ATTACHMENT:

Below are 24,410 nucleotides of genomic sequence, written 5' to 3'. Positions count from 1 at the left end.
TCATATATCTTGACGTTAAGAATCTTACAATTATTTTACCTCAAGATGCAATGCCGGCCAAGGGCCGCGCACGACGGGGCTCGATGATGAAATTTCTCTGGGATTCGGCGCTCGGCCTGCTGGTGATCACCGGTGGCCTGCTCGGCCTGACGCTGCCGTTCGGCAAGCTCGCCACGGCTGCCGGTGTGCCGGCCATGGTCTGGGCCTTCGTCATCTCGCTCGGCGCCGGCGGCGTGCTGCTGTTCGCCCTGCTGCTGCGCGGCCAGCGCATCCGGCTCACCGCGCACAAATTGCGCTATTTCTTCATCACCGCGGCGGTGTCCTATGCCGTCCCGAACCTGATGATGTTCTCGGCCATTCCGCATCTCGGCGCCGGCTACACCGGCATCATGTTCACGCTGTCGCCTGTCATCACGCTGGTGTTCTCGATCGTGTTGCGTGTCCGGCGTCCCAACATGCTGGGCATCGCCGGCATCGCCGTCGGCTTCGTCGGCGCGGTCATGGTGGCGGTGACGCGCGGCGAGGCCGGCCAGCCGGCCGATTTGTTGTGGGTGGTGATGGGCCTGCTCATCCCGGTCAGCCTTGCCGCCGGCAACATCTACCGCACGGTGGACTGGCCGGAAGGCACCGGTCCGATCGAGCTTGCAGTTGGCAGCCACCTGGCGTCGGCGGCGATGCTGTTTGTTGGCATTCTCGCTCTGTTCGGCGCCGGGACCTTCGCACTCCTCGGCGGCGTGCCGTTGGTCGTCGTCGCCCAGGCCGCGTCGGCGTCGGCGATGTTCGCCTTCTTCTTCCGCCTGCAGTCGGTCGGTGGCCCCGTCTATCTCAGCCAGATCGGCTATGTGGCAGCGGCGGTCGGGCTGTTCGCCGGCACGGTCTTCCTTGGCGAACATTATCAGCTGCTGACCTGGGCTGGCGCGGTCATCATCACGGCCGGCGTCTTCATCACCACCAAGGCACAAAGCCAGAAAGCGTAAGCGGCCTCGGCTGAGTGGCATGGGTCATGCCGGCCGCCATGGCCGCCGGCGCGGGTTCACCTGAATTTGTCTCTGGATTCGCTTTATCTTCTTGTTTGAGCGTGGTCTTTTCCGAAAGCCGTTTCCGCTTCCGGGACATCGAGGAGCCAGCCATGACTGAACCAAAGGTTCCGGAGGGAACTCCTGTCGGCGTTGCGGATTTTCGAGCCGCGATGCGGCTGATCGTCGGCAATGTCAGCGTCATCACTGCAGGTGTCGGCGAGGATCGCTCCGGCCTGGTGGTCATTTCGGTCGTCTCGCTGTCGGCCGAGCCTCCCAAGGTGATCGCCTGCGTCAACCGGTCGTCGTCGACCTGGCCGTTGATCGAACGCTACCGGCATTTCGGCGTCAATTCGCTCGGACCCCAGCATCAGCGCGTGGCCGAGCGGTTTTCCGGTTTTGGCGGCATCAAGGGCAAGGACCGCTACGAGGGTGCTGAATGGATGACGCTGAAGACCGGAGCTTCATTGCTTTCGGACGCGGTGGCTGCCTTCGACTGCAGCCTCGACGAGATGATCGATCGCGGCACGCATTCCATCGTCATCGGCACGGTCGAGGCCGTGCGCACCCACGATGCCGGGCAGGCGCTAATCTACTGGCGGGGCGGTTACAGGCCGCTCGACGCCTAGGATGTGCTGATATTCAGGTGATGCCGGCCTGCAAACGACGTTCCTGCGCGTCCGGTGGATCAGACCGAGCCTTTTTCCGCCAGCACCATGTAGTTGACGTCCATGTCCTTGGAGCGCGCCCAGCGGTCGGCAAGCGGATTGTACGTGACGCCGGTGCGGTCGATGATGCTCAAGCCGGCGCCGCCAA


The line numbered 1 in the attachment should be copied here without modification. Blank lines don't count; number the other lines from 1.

Below are 24,410 nucleotides of genomic sequence, written 5' to 3'. Positions count from 1 at the left end.